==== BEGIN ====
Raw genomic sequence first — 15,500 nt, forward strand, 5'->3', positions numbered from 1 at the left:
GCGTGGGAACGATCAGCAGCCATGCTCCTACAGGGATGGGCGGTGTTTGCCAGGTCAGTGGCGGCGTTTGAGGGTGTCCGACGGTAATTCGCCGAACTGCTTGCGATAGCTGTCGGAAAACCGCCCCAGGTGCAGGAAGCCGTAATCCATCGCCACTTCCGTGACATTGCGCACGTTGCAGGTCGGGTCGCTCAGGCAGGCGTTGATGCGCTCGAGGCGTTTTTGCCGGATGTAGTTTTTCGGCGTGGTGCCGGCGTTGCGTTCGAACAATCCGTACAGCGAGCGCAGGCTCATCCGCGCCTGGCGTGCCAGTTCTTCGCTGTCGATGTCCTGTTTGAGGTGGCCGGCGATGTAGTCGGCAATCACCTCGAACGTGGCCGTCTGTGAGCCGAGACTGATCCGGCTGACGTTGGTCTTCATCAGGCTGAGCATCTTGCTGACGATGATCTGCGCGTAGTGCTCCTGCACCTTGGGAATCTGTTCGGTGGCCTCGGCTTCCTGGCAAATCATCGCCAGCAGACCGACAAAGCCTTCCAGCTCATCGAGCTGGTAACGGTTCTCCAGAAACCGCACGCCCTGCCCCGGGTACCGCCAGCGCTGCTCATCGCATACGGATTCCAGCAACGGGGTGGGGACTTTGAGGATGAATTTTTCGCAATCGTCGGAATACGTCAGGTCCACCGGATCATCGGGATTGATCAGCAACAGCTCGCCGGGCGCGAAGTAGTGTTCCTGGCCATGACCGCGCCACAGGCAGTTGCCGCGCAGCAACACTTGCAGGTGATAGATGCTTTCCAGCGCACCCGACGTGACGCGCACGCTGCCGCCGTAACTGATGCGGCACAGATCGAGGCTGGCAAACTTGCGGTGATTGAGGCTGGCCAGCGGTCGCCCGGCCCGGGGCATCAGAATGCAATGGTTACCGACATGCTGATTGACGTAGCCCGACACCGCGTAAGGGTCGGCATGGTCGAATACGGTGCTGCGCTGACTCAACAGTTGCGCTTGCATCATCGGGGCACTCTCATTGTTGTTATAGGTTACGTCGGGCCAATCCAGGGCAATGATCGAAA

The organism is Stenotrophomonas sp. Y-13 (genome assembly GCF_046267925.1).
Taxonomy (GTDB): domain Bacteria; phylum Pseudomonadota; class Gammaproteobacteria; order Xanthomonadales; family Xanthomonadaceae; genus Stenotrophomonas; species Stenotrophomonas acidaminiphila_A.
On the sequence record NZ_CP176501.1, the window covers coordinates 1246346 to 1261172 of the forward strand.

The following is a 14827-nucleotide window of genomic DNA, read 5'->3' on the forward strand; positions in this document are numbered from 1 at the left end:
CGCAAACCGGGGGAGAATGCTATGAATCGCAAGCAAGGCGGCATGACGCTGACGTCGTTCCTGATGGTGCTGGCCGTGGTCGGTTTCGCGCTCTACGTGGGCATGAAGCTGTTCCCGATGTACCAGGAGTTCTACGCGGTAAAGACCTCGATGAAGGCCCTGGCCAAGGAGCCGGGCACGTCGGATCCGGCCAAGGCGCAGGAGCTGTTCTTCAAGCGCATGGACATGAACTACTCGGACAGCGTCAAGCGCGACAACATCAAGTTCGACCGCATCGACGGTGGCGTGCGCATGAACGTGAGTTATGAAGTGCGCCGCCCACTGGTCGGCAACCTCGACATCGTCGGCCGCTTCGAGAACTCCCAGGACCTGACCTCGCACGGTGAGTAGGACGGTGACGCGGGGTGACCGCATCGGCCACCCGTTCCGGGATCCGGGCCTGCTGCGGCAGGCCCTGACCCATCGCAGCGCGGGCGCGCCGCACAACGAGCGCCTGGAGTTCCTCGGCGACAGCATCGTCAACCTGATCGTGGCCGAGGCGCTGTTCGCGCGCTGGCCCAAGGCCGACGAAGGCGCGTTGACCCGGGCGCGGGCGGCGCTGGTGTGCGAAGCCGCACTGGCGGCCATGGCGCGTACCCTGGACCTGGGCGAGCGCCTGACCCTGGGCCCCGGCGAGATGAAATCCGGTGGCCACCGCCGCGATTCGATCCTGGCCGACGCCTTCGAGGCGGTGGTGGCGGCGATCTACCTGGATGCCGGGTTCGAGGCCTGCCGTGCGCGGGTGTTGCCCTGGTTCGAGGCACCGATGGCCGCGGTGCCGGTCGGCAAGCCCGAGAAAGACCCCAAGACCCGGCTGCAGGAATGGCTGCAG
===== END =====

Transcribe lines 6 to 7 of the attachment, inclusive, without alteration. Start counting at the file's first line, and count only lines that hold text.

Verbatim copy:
The following is a 14827-nucleotide window of genomic DNA, read 5'->3' on the forward strand; positions in this document are numbered from 1 at the left end:
CGCAAACCGGGGGAGAATGCTATGAATCGCAAGCAAGGCGGCATGACGCTGACGTCGTTCCTGATGGTGCTGGCCGTGGTCGGTTTCGCGCTCTACGTGGGCATGAAGCTGTTCCCGATGTACCAGGAGTTCTACGCGGTAAAGACCTCGATGAAGGCCCTGGCCAAGGAGCCGGGCACGTCGGATCCGGCCAAGGCGCAGGAGCTGTTCTTCAAGCGCATGGACATGAACTACTCGGACAGCGTCAAGCGCGACAACATCAAGTTCGACCGCATCGACGGTGGCGTGCGCATGAACGTGAGTTATGAAGTGCGCCGCCCACTGGTCGGCAACCTCGACATCGTCGGCCGCTTCGAGAACTCCCAGGACCTGACCTCGCACGGTGAGTAGGACGGTGACGCGGGGTGACCGCATCGGCCACCCGTTCCGGGATCCGGGCCTGCTGCGGCAGGCCCTGACCCATCGCAGCGCGGGCGCGCCGCACAACGAGCGCCTGGAGTTCCTCGGCGACAGCATCGTCAACCTGATCGTGGCCGAGGCGCTGTTCGCGCGCTGGCCCAAGGCCGACGAAGGCGCGTTGACCCGGGCGCGGGCGGCGCTGGTGTGCGAAGCCGCACTGGCGGCCATGGCGCGTACCCTGGACCTGGGCGAGCGCCTGACCCTGGGCCCCGGCGAGATGAAATCCGGTGGCCACCGCCGCGATTCGATCCTGGCCGACGCCTTCGAGGCGGTGGTGGCGGCGATCTACCTGGATGCCGGGTTCGAGGCCTGCCGTGCGCGGGTGTTGCCCTGGTTCGAGGCACCGATGGCCGCGGTGCCGGTCGGCAAGCCCGAGAAAGACCCCAAGACCCGGCTGCAGGAATGGCTGCAG